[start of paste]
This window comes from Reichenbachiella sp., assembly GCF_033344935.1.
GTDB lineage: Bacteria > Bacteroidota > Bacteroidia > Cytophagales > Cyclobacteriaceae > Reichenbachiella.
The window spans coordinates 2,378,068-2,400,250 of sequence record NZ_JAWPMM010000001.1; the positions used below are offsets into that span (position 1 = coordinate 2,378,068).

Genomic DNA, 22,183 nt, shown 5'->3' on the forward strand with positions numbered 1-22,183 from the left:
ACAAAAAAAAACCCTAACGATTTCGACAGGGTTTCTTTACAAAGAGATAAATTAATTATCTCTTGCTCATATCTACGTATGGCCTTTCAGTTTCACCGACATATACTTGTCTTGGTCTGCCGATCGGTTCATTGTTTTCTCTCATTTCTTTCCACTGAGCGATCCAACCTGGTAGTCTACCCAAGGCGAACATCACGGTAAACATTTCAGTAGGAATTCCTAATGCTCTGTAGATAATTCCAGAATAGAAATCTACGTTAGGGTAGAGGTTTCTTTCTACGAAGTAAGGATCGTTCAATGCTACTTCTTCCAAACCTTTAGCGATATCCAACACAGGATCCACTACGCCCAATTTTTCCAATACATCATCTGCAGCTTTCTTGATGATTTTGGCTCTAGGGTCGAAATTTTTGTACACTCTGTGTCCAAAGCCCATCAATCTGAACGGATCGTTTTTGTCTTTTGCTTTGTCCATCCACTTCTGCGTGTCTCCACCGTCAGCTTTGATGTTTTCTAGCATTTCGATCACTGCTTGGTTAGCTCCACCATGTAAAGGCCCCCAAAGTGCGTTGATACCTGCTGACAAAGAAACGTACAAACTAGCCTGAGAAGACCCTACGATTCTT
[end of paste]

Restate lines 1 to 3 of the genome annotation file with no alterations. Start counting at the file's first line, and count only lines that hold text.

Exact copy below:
This window comes from Reichenbachiella sp., assembly GCF_033344935.1.
GTDB lineage: Bacteria > Bacteroidota > Bacteroidia > Cytophagales > Cyclobacteriaceae > Reichenbachiella.
The window spans coordinates 2,378,068-2,400,250 of sequence record NZ_JAWPMM010000001.1; the positions used below are offsets into that span (position 1 = coordinate 2,378,068).